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What to Do with Shame

by Elliott Doxon

I used to set a hard limit on how far I'd let a relationship go. At a certain point, I would always hit the eject button. I knew that eventually if the other person asked enough questions, I would have to tell them about something I did once that changed my life and haunted me with shame and guilt. 

When I was seventeen, I crossed a boundary without consent, and I felt horrendous about it. The next morning, I honestly had no idea what to do or what to say or who to talk to. The girl reached out to me to talk about it, and I pushed her away. Since I couldn't find any way to come back from what I had done, I gave up on showing up fully in any of my relationships. That was the disconnected world I lived in for a long time.

Music as Refuge

In college, I studied music, which seemed like a way out of my hole. I thought music could give a voice to the painful part of me. After graduating, I worked as a tour manager for bands. I liked it for a while since I could stay behind the scenes and still express myself through my work. Eventually, the stress of managing people got to me and left me feeling isolated. 

I landed a few jobs in recording studios in New York, and then the work dried up, leaving me feeling anxious a lot of the time. A voice of criticism was constantly nagging in my head, saying there was something wrong with me. I had a few friends, but I didn't feel like I could be honest with anyone. I often thought, "I just want to figure it all out. How did I get here?"

Desperate for change, I started taking yoga classes, did some drugs, and then found a Buddhist community that was engaged with philosophical aspects of spirituality. It was a place where I could have the conversations I wanted to have, and I could show up and be my weird self. Soon, I meditated for half an hour a day and took courses on Buddhist texts.

Fear of Rejection

I kept thinking back to an article I'd read once about OM that made me think it was something I wanted to do. It seemed like these people were practicing meditation with a focus on sexuality, and I thought they might understand me. But I was worried if they didn't, then nobody else would, and I'd really be in trouble. So, I put off checking it out. 

One-on-one relationships gave me hope. I worked at developing communication to the degree of intimacy and safety that I needed in order to trust. But the few times I actually told the other person about my past, they were shocked, and we never spoke again.

Discovering OM

Eight years after reading the article, I finally started to OM. The first time I tried it, I was really tense, and not much sensation got through. Then, I got on the subway on the way home, and I loosened up a little bit. Everything rose to the surface. My heart was pounding, my palms were sweating, and a grip in the center of my chest started to relax. As I let it happen, a soft, warm feeling oozed out from my chest. I realized there must be a lot of power to the practice.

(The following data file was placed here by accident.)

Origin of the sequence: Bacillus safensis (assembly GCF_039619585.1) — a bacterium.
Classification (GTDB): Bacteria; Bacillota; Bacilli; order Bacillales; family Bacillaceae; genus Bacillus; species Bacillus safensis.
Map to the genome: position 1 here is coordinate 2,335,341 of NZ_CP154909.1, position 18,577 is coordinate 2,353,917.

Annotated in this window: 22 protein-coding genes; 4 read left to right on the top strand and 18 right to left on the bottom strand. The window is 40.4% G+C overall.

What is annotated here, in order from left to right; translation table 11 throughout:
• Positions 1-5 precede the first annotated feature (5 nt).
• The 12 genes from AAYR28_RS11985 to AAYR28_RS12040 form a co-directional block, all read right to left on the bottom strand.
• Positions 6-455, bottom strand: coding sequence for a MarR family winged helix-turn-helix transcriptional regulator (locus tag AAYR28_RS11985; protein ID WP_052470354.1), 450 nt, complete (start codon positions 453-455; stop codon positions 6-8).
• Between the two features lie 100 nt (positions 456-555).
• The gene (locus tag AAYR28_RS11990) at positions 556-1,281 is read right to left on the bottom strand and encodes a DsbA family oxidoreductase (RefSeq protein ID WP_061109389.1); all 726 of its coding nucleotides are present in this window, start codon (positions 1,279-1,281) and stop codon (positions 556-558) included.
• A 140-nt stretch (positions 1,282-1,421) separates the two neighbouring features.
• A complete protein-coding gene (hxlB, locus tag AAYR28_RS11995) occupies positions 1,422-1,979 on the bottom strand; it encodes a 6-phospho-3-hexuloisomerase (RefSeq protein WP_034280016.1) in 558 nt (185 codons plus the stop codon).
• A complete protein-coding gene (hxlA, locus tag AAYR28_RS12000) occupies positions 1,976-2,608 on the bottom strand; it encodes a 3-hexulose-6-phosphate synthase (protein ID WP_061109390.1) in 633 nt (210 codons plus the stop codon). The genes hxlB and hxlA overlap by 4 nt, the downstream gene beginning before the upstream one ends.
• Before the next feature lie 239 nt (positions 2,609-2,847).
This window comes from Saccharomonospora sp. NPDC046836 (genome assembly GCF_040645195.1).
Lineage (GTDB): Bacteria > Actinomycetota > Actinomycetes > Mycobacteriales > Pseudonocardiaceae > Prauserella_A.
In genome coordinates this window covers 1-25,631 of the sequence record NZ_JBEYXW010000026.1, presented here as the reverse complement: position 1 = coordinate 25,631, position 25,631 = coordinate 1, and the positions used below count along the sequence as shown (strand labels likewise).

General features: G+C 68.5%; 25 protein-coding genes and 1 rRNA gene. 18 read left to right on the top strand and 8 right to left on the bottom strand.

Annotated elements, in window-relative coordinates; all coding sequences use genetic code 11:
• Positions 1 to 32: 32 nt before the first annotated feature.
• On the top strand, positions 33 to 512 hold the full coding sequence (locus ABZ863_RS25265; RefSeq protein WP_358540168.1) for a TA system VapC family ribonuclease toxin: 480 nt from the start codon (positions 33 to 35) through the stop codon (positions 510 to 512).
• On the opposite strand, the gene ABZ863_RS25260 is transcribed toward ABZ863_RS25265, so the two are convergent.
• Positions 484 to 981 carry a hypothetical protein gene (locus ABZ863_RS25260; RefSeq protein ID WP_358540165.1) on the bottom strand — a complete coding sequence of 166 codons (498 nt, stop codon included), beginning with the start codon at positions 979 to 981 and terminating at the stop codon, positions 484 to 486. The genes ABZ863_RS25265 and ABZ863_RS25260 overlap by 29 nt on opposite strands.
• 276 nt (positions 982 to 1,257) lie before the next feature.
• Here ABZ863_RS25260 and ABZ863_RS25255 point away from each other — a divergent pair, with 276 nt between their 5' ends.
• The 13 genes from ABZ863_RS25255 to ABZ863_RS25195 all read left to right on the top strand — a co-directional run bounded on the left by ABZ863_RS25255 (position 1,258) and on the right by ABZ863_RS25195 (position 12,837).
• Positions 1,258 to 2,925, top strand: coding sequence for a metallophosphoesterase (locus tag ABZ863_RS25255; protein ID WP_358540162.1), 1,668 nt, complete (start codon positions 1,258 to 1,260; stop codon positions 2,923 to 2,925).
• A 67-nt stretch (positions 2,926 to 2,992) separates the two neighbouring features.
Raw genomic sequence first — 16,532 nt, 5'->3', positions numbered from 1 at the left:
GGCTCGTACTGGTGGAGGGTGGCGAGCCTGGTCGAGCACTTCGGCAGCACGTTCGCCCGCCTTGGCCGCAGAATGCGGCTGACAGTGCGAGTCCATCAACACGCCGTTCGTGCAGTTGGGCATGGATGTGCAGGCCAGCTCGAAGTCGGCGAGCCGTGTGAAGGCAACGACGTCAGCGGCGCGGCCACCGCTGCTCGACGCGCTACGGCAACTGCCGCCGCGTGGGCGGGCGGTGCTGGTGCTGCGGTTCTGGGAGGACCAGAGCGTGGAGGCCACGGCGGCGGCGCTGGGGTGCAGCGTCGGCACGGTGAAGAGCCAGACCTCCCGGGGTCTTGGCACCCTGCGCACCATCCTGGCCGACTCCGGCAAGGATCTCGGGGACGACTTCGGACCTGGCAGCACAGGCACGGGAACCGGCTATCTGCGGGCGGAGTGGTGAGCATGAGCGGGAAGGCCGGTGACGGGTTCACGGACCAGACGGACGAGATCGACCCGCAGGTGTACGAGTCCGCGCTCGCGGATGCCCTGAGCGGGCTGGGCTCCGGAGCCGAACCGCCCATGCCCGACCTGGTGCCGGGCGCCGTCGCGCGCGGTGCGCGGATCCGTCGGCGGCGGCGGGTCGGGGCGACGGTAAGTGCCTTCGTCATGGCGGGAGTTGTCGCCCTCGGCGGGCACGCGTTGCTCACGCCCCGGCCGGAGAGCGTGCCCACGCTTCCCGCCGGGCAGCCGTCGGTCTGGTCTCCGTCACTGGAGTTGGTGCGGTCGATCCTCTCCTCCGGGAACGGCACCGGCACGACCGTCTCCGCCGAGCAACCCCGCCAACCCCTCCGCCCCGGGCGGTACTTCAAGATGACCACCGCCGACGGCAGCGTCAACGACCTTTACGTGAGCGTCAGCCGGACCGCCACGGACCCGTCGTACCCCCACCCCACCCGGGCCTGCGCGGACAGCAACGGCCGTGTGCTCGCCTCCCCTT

I talked to men who were OMing, telling them how tense and self-conscious I'd felt, and they said to keep trying, that I'd be able to push through. I tried to OM as much as possible so I could work on the skill of it. I learned to confidently hold my position in the container – the structure that defines an OM – which reduced my vigilance around being intimate with women. From there, my attention was free to focus on the highest spot of sensation on the clitoris. 

Authentic Connection

There's a truth in the OM connection that makes it hard to fake anything. If I think I'm on the spot, but I'm actually not there, it just doesn't work. The connection dries up and disappears. So in that way, it's like meditation on steroids. It brings me back to the moment to find the spot. When I'm not on the spot, I have faith that there is a spot I can find. 

OM gave me a sense of holding the container, which provides a sense of safety for both partners. There had been a voice in my head saying I did not associate myself with safety. But OM allows me to hold space for that out-of-control, involuntary part of our nature to express itself without harm.

I used to try to make women feel safe by pretending the sexual side of myself didn't exist. In OM, there were moments when I would let myself feel that part, and it added energy to the connection. OM gave me the visceral experience that all parts of us are wanted and necessary, and it gave me a space to consciously navigate them. 

Self Acceptance

Eventually, I told some men I'd met through OM about my past secret. I felt from them a sense of permission to speak and an acknowledgment of that hidden part of us all. Then, I wrote up my story and shared it publicly. I didn't express myself perfectly, but it was a relief to know I could go to people and talk about painful, shameful feelings and not be ostracized.

It's not the first thing I tell anybody, but it's part of my story. Now, when I get to know someone, I'm confident that if this person wants to know about my past, I can share it with them. I'm seeing a whole new possibility for the world.

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